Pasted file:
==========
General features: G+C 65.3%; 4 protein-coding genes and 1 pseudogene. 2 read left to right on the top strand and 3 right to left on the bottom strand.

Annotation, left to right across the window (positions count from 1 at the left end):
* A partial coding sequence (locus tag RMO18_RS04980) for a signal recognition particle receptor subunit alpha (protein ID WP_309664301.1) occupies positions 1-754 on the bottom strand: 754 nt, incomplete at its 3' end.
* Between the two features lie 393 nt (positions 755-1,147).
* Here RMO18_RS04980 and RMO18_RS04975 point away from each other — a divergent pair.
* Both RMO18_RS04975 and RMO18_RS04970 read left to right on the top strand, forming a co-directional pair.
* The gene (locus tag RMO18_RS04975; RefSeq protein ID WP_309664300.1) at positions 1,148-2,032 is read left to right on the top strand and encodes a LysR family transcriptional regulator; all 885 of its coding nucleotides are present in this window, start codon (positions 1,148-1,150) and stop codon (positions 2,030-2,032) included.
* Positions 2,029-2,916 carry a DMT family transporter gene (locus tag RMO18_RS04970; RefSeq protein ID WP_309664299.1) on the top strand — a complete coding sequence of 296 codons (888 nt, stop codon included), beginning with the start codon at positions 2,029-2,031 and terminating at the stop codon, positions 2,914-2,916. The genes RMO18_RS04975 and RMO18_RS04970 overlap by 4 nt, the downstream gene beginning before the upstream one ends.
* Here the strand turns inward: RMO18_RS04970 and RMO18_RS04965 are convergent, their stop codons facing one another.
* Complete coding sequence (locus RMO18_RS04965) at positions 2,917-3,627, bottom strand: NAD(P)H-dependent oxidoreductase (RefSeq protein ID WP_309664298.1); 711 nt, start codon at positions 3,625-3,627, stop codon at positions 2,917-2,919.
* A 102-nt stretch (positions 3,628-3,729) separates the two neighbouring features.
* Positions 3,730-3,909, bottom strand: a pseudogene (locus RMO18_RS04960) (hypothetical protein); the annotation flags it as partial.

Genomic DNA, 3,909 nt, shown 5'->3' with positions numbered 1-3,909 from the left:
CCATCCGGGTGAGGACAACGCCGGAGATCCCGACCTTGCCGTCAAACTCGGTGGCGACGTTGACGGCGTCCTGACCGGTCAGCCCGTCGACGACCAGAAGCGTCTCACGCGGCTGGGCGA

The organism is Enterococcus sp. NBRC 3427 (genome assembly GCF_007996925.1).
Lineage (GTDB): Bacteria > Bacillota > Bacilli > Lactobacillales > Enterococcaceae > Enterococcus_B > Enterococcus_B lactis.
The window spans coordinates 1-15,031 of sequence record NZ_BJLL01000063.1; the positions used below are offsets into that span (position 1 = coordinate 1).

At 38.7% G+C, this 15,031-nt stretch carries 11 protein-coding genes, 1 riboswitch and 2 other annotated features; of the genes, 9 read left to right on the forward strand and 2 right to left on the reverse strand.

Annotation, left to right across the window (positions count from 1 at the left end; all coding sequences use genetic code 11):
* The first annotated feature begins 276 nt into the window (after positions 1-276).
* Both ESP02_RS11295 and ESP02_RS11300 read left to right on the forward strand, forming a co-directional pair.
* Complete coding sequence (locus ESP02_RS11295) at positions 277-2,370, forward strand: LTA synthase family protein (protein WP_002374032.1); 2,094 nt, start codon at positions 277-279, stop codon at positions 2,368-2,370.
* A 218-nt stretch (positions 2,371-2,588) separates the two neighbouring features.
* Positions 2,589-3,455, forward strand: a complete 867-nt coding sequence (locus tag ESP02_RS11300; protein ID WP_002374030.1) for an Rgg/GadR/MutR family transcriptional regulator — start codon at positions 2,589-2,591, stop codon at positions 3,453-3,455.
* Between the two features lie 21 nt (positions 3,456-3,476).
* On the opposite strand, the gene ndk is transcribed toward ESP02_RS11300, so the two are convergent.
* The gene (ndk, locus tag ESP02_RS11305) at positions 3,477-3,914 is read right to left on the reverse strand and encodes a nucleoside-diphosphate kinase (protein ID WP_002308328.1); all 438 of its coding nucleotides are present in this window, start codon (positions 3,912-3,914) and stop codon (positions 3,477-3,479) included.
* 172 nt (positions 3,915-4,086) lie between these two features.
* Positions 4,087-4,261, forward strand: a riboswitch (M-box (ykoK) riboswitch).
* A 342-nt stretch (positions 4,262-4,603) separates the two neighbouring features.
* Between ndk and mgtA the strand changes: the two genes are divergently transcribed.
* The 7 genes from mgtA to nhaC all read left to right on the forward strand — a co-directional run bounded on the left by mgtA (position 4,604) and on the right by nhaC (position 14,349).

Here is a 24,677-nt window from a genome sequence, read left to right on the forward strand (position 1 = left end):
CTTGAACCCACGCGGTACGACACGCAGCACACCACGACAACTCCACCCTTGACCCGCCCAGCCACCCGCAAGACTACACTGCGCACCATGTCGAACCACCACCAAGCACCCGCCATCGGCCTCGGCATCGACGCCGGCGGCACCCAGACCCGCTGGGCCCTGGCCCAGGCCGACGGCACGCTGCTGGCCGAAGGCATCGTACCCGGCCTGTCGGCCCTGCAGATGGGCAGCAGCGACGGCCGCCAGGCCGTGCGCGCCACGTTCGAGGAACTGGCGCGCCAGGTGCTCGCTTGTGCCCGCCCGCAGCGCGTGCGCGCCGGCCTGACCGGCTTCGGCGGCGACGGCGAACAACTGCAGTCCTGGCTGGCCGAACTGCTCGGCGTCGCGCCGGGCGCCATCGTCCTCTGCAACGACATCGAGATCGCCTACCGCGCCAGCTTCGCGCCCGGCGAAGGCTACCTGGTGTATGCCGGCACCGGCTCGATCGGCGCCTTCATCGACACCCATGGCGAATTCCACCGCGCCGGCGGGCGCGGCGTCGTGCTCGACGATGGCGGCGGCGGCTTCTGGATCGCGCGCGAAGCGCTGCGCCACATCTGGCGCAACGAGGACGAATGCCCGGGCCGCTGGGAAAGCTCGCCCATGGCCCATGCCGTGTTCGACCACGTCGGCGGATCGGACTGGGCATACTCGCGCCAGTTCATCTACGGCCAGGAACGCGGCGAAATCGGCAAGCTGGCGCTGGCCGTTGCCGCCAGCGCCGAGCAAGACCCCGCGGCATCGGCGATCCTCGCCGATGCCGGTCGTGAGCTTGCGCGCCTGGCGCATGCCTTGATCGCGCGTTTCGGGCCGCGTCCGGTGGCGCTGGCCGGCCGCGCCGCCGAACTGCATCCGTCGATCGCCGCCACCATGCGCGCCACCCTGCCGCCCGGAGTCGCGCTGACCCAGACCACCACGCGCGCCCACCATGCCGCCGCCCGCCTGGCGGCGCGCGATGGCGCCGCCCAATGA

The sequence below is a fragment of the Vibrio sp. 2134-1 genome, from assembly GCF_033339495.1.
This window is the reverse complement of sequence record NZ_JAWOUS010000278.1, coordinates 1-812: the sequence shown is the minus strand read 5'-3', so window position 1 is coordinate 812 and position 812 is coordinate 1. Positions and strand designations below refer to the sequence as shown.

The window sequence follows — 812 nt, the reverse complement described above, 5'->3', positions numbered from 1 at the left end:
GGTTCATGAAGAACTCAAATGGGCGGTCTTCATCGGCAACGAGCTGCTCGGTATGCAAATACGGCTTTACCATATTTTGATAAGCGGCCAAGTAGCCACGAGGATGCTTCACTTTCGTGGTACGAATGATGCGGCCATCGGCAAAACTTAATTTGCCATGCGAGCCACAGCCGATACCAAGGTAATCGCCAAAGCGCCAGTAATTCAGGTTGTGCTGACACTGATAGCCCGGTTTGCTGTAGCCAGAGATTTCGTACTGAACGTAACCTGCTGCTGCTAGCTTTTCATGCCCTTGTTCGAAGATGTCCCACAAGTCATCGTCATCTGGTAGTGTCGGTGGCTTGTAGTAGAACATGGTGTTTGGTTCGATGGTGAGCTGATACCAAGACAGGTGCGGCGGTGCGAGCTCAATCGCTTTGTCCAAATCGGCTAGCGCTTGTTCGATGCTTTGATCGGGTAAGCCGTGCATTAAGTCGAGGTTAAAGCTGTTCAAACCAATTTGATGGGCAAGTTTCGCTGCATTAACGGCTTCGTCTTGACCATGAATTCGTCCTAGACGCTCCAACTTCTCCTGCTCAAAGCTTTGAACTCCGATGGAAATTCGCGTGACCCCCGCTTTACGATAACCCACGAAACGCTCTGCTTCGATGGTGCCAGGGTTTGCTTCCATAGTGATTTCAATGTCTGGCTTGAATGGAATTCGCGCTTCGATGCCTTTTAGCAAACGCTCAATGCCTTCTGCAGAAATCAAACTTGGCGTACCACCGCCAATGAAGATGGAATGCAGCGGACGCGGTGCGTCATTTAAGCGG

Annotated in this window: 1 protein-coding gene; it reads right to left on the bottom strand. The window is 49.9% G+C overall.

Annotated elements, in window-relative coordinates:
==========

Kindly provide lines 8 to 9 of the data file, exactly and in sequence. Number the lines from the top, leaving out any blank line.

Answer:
* Positions 2,029-2,916 carry a DMT family transporter gene (locus tag RMO18_RS04970; RefSeq protein ID WP_309664299.1) on the top strand — a complete coding sequence of 296 codons (888 nt, stop codon included), beginning with the start codon at positions 2,029-2,031 and terminating at the stop codon, positions 2,914-2,916. The genes RMO18_RS04975 and RMO18_RS04970 overlap by 4 nt, the downstream gene beginning before the upstream one ends.
* Here the strand turns inward: RMO18_RS04970 and RMO18_RS04965 are convergent, their stop codons facing one another.